The Reality of Working From Home
Ground rules don't always cut it when it comes to homebased business. Here's how to deal with the unexpected.
Time to challenge some conventional wisdom about working from your home. Some home office experts talk about the need to keep your work life and home life strictly separate. You are told that you shouldn't get distracted by chores that need to be done around the house, and that you should tell your family that between 9 a.m. and 5 p.m., you cannot be interrupted.
According to these folks, when the septic system is backed up, you should tell your working spouse you are too busy preparing for next week's important client meeting to baby-sit the plumbers. Who are they kidding? The reality of the home office is that you must be available to do at least some household and personal stuff during "normal" business hours.
And not just to keep your spouse or domestic partner happy. "One of the main reasons people want to work from home is to get more control over their personal lives," says Patrick Gilligan, a Michigan-based radio and TV personality and author of Patrick Gilligan Says Be Your Own Boss. "The beauty of a home office is that you can go to the gym in the middle of the week when there are no lines for the Stairmasters; you can get your nails done on Tuesdays; you can be there for the furniture delivery guys who say they'll come to your house 'sometime between noon and 5 p.m.'"
The problem is that household chores (referred to as "honey do's" in the home office literature, even though you are doing them without any prompting from your "honey") have a way of becoming "time vampires," eating up so much of your day that your office work ends up being done evenings and weekends. How to manage your time, get everything done and still have a life?
The first step, according to Gilligan, is to cut down personal chores to an absolute minimum. "If you plan to receive a lot of registered mail or UPS deliveries in your business, get a MailBoxes Etc. account, and have everything go there. Otherwise, you will be running to the door to sign receipts every 10 minutes, to say nothing of the daily trip to your Post Office to pick up the stuff you weren't around to sign for," says Gilligan. "If the lawn is starting to look a little too much like a Nebraska wheat field in July, budget your mowing and showering time into your daily planner the same way you would a work assignment. If there are after-school programs that can keep your kids safely out of the house between 3 p.m. and 6 p.m., sign 'em up." Know what your time is worth, on an hourly or daily basis, and ask "Should someone who charges $XXX an hour really be doing this?" If someone can do the job for a fraction of what you charge for your services, hire them.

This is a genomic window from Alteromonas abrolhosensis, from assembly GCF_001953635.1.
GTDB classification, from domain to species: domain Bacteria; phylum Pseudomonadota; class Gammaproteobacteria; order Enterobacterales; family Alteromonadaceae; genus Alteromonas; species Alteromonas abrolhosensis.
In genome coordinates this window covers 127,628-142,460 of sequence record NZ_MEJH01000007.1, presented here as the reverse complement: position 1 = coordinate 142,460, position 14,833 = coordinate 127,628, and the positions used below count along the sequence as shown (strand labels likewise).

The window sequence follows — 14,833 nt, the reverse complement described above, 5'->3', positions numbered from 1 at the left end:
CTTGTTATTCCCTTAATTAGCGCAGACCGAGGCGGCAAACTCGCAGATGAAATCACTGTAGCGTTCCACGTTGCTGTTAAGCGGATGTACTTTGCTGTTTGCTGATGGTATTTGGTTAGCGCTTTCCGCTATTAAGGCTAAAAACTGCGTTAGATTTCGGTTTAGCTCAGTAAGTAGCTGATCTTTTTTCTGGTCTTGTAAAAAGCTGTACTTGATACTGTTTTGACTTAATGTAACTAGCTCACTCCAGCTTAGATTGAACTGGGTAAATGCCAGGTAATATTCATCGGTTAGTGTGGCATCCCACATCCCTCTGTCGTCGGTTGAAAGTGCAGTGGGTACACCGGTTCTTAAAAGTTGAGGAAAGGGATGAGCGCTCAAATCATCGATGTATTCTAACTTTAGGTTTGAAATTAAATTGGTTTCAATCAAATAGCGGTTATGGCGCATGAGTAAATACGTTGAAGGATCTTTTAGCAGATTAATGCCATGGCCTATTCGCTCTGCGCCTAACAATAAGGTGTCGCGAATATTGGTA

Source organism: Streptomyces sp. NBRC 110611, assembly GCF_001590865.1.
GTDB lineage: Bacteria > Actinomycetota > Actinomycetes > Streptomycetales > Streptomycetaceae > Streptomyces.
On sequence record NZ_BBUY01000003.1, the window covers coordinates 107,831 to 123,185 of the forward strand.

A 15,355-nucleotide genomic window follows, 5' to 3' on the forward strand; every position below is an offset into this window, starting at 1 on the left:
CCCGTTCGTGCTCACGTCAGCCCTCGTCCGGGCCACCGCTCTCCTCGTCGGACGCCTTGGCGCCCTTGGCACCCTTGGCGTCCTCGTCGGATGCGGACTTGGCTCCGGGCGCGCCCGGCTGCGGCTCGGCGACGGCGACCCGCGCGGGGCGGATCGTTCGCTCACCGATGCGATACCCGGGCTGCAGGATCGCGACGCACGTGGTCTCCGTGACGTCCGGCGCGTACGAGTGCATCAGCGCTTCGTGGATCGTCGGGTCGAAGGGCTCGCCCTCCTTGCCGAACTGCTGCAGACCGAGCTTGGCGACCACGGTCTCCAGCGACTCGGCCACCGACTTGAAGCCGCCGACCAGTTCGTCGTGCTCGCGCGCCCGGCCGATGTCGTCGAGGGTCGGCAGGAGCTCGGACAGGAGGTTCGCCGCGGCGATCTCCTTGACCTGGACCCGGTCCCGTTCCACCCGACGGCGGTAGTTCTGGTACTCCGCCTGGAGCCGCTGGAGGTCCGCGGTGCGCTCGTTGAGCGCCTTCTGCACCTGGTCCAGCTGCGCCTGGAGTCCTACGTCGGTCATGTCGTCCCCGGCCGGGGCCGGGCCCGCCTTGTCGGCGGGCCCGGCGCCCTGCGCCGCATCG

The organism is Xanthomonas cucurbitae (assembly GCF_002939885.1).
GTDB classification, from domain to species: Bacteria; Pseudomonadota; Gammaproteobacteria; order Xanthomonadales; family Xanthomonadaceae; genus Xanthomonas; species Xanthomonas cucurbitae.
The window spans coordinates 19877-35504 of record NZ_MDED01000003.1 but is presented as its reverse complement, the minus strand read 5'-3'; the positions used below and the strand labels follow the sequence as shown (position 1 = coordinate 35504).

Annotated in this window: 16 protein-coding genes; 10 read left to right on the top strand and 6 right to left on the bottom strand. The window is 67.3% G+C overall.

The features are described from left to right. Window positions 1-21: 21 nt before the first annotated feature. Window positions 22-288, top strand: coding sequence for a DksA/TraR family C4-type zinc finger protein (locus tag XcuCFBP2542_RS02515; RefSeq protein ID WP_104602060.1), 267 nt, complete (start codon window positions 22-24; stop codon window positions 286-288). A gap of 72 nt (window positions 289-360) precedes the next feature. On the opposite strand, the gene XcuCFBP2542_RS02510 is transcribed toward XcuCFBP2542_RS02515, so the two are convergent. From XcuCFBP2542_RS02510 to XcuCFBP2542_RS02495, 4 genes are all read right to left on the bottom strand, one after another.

Next, according to Gilligan, you've got to get really good at multitasking. "Right now, I'm doing this interview with you. I am also responding to e-mails, doing a load of laundry down in the basement and taping two TV shows."
The final step is to negotiate chore time with your family. Ask your spouse or domestic partner "I'm going to the bank this afternoon--do you need anything in that part of town?" or "I may have some down time Tuesday morning and Wednesday afternoon this week--is there anything I can do for you?" By letting them know the amount of time you have available on given days, you give them the opportunity to pick and choose the things they really need you to do. Don't say "I've only got time to do one household thing today"; it sounds like you think your time is more important than theirs.
One more thing: You should do one thing each day around the house to let your spouse or domestic partner know you love them. Just a small thing--like cleaning out the coffeemaker, setting the dinner table, brushing snow from the birdhouse or picking a beer can out of the gutter. Don't tell your spouse or domestic partner you did it; let them discover it on their own. Nothing says "thank you for supporting my independent lifestyle; I'm doing this for both of us" better, or more effectively.
Cliff Ennico is host of the PBS television series MoneyHunt and a leading expert on managing growing companies. His advice for small businesses regularly appears on the "Protecting Your Business" channel on the Small Business Television Network at www.sbtv.com. E-mail him at email@example.com.
Cliff Ennico is a syndicated columnist and author of several books on small business, including Small Business Survival Guide and The eBay Business Answer Book. This column is no substitute for legal, tax or financial advice, which can be furnished only by a qualified professional licensed in your state.